What I am saying is you may spend a chunk of money and spend a lot of time and not be happy with the results. A CJ7 with 33's and a 4 inch lift looks really nice. You may want to look at some steps for the sides which will make it easier to get in and out. You might also look at a better quality seat.

Good luck.
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post #7 of 26 Old 07-08-2020, 10:52 PM
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Some really good advice above.

As alluded to above, you need to know what you have. Especially, what gears.

Easy to check. Jack it up so one wheel is off the ground. Turn the wheel while counting the turns of the driveshaft. Because one wheel is not turning, your ratio will be double. For example....if you had a 3:1 ratio (does not exists....just an easy number), for every full turn of your tire, your DS (driveshaft) would turn 6 revolutions. If both wheel were off the ground, it would be 3 turns.

I'm betting you have 3:08. Which means those 33's are too big. It's about par to starting in 2nd gear.

I'm also betting your 'kidney beater' is a combination of cheap stiff springs and poly bushings.

Since you don't want to go off road......I'd suggest going back to smaller tires (31" is good) and stock springs.

If you are trying to save money....look for a set of stock Wrangler springs. An easy and cheap mod....remove the front spring hanger and replace it with a stock rear hanger. Your front springs are more narrow than the rear or stock Wrangler springs. Going to stock Wrangler springs makes things a little simpler. To use the Wrangler springs you will need to drill out that rivet in front of the existing spring hanger. You then bolt the new spring hanger 1" forward. It's cheap and works well.

If you want a 'little' lift...new shackles that are maybe 1" longer will give you about 1/2" of lift without killing the ride or handling.

And stick with stock rubber bushings. Poly is really dense and transfers a lot of vibration. AMHIK


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post #8 of 26 Old 07-09-2020, 06:02 AM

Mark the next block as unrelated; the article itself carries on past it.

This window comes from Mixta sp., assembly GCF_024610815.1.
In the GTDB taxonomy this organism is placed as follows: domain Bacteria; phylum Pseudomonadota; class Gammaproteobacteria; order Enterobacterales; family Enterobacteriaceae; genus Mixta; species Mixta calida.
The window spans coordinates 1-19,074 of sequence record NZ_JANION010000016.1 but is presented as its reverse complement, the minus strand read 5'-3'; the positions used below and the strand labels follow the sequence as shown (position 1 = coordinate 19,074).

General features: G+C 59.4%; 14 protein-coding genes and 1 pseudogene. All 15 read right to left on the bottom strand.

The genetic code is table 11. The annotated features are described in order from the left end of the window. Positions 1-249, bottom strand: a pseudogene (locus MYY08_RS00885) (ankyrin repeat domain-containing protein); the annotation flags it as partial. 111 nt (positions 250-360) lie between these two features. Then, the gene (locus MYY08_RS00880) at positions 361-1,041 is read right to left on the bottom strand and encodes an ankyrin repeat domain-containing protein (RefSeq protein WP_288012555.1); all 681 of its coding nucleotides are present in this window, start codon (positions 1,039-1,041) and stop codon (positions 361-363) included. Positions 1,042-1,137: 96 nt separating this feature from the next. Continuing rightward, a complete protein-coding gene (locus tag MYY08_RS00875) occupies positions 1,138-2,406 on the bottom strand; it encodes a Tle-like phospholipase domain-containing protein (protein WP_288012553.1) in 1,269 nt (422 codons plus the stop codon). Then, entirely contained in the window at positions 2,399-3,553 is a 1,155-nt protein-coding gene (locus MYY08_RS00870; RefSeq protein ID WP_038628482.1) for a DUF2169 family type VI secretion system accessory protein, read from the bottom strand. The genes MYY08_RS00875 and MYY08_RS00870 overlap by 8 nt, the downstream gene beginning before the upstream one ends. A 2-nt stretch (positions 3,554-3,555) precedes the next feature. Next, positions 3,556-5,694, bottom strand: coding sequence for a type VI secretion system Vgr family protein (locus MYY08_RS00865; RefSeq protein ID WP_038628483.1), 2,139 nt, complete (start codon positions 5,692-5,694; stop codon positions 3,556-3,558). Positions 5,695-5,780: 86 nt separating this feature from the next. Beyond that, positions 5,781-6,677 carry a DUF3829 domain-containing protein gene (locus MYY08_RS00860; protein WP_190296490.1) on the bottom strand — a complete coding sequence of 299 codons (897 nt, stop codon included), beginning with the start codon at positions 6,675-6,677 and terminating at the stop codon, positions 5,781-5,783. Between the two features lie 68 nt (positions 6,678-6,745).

ADDZ71
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Before you go to all of the effort listed above you might first check your tire pressure. On light CJ's you could probably run 20 psi depending on the stiffness of the tire. I would start with playing around with the things you have before replacing springs etc. Make sure the shackles are greased, not too tight (i.e. so they flex) and make sure if you stand on a bumper that your vehicle is actually capable of springing.
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post #9 of 26 Old 07-09-2020, 09:33 AM
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And after checking your tire pressure, take a good look at your shackle/ and bushings.

I can't count the number of times I've seen them put on with an impact, and or over-titghted. They have to move, or your suspension won't.

Finally, what type (make/ model ) of shocks?

I'm not saying you can't change everything, but properly setting -up your suspension is important and matters as much if not more than the actual lift itself.

You may not need to buy anything, just fine tune what you have. (Especially if it drives fine but rides rough)

Is free, and an easy way to start.

Hoss

Good judgement comes from experience; experience comes from bad judgement
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post #10 of 26 Old 07-09-2020, 04:07 PM
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And the shocks.....make sure they are the right length. Easy to check. With the jeep level....disconnect the bottom of one. See how far down it goes and how far up.

If they did a lift and didn't change the shocks, then every time it goes up, the shocks will hit full extension.....it doesn't feel good. AMHIK


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post #11 of 26 Old 07-09-2020, 07:11 PM Thread Starter
Hoffy02
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Wow. Thanks for all the info and insight. The Jeep is at the shop getting an inspection and oil change but when I get it back I’ll start running through these suggestions and trying to find exactly what I have. Down to manufacturer etc.
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post #12 of 26 Old 07-09-2020, 09:00 PM
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pictures????
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post #13 of 26 Old 07-10-2020, 06:29 PM Thread Starter
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Pics of what is there.. I didn’t see anything that specifically noted a manufacturer
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post #14 of 26 Old 07-10-2020, 07:29 PM
RiverandSand
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The springs have a military wrap on the ends, could be BDS as they do that. The shackles look to be possibly Confir, a very popular brand a while back, looks close to stock length. The steering gear has the heavy duty one-piece mount. The suspension looks to be well done, no real, what were they thinking, that I see.
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post #15 of 26 Old 07-10-2020, 09:12 PM
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You can try removing the bottom leaf from each spring pack. That should soften things up some.